Fantastic Beasts and How to Write Them

Some things in the universe are simple. Whether in Paris or Portland, 2 + 2 will always equal 4. Like gravity and the periodic table, some things just ARE. Language, however, is a human construct. There is no equation to help us hapless humans make sense of it all. People greet each other with “bonjour” in Paris but “hello” in Portland – who’s to say which one is correct? IS there a “correct”?

The whole thing is so subjective. What sounds true and artful to one reader will seem like lifeless fluff to another. English is the WORST. A language invented on rule exceptions and vocabulary generously lifted from other cultures, we’ve been left with a mishmash that sends even the most deft writers to their grammar handbooks. Case in point – if our alphabet has a K and an S, why do we need a C?

Harry Potter and the Deathly Hallows book release event at Harvard Square, complete with a concert by a Wizard rock band, Draco and the Malfoys. This fantastic hubub is for a BOOK.

Harry Potter and the Deathly Hallows book release event at Harvard Square, complete with a concert by a Wizard rock band, Draco and the Malfoys. This fantastic hubub is for a book. A BOOK.

But this is not a language lesson. This is a confession that I have a complicated relationship with writing. I love its ability to convey any thing or thought in our galaxy with beauty and wonder. It can bring people together, like a gabillion readers crammed into a book store at midnight for a Harry Potter release. It can divide just as easily, as the surprisingly gorgeous Declaration of Independence shows us. And it can teach us about every molecule of every person, place, or thing under the sun.

But to write well with clarity, purpose, and a smidge of art is incredibly hard. I’ve taught writing, I have a master’s degree in writing, I’ve taught other teachers how to teach writing, and still I struggle with my own every day. There are infinite choices we have with which to paint a picture, and that’s overwhelming.

If I’m writing a narrative scene, did I do enough showing vs. telling? Does this whole chapter change for the better if I make it from a different character’s point of view? Add flashbacks, or tell the story straight from beginning to end? What’s the difference between a zerbert and blowing a raspberry? I’m already exhausted.

And I know my writer friends would say to put my ass in a chair and write. Write a lot. Do it for a long time. Don’t second guess yourself or you’ll never make it past page two. Stop whining. Write now, revise later. Write, write, write.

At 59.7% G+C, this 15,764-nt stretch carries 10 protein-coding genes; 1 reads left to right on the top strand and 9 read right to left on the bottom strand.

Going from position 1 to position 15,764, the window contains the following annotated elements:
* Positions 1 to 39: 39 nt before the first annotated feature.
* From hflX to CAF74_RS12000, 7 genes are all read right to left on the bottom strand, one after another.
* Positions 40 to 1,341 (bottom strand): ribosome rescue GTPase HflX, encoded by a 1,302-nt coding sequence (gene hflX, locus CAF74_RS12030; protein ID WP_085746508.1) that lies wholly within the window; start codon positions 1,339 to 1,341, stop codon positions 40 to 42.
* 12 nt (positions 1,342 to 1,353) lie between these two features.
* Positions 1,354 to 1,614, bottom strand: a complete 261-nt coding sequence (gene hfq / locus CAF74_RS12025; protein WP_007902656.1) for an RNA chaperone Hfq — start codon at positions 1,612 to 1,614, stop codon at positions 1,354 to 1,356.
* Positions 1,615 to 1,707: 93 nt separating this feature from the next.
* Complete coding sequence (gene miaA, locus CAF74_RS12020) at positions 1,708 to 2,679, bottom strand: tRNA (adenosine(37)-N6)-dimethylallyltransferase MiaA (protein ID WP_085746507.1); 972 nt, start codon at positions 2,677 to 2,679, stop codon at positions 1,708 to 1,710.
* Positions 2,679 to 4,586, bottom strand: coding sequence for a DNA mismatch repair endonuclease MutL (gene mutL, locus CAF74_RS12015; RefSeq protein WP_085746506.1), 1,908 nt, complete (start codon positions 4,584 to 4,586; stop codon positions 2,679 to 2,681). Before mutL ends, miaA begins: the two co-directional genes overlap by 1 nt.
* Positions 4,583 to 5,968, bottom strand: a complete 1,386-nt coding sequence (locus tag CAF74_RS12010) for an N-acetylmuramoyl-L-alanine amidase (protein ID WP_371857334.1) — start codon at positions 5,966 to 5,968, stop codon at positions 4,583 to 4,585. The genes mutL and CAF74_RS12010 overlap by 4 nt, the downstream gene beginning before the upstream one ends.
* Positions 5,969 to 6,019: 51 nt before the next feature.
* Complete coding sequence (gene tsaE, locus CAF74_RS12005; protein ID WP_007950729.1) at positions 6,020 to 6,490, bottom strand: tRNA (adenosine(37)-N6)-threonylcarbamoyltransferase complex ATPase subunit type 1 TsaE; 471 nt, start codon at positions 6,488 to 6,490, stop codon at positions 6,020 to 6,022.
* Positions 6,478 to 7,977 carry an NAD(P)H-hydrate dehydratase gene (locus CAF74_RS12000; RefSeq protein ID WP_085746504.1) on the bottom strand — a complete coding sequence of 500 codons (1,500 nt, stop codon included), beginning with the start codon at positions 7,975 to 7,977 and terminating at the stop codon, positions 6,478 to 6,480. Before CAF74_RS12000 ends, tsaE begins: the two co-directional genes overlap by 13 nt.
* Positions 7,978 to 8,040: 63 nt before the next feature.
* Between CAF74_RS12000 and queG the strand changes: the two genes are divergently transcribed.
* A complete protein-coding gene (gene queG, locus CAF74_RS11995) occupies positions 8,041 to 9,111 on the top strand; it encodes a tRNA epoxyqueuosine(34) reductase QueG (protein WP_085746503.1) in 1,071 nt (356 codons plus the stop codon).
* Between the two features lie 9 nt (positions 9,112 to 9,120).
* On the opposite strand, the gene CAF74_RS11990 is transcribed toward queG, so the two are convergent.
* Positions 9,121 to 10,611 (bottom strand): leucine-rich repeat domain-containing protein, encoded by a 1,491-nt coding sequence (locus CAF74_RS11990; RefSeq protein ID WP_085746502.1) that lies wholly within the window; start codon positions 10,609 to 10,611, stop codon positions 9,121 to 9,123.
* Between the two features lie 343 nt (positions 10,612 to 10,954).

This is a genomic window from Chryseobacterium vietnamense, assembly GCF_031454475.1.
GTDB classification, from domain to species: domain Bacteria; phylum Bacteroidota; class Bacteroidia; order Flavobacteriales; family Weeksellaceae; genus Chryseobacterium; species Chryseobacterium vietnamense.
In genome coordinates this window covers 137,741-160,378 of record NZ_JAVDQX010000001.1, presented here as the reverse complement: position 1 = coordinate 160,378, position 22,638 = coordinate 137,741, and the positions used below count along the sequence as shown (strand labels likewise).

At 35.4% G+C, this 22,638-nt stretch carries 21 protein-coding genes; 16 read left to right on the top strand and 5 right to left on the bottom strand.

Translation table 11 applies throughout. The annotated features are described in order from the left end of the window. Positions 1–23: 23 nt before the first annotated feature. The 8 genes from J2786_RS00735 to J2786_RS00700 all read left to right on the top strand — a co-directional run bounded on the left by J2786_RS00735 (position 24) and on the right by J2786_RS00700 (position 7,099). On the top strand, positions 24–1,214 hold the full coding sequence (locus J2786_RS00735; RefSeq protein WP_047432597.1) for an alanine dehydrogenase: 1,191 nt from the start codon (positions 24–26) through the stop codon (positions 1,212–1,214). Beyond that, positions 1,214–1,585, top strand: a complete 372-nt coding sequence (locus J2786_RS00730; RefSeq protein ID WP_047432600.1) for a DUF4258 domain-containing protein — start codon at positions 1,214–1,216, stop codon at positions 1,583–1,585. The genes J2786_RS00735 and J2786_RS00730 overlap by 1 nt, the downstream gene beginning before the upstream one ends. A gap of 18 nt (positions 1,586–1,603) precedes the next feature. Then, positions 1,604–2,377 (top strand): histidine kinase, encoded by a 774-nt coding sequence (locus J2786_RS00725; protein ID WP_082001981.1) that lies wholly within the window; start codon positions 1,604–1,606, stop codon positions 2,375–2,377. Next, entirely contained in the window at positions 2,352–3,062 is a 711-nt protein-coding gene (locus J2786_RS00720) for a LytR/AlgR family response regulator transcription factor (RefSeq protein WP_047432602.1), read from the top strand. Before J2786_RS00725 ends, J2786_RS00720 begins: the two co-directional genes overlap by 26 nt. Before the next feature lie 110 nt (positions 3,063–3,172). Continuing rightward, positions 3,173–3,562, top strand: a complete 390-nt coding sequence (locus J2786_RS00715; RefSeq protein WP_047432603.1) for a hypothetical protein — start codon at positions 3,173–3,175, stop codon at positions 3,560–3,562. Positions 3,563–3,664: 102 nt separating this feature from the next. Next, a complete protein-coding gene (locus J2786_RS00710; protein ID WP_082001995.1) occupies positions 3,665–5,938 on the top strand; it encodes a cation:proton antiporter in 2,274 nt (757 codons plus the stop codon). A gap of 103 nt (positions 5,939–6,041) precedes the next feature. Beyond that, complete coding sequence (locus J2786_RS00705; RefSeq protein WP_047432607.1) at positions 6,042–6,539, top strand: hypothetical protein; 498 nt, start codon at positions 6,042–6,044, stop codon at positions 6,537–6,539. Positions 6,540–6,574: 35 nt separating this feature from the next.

I was re-inspired by a friend tonight who just celebrated the release of her third novel. Her enthusiasm for writing is contagious, and I can’t wait to dust off my manuscript and take a fresh stab at it.

Writing is, above all, a fantastic beast worthy of the hunt.

writing meme

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4 Responses to Fantastic Beasts and How to Write Them

  1. KellyZ says:

    Yes! Writing is a fantastic beast!! Having studied other languages and having taught ESL, I have to say, English can be complicated and contradictory, but it’s AWESOME with so many ways you can express an idea… expressions and images taken from all the languages that has touched it over its history.

  2. But to write well with clarity, purpose, and a smidge of art is incredibly hard. And I don’t know which is hardest…the clarity, the purpose or the smidge? I have to agree with KellyZ, English is beautiful, and I think it’s the fact that it is invented on rule exceptions that gives the language its baffling versatility and its versatile baffling.
    Great post!

  3. Melissa Papasavvas says:

    I always love your words! Yes, yes, by all means, keep writing…if not for yourself, for all of your adoring groupies! 😉

  4. Jill says:

    Writing is hard, but it’s even harder when you’re raising little ones. Writing requires space … space to think, feel, compose. That can be a luxury when you are holding down the fort, in charge of schedules and needs other than your own. Of COURSE I think you should write! But cut yourself some slack. Don’t raise your personal bar so high that you are easily discouraged. Enjoy your writing without fretting about where you will end up. (These words are for me as much as they are for you!)
    I’m looking forward to seeing that manuscript! (Which one is it?)

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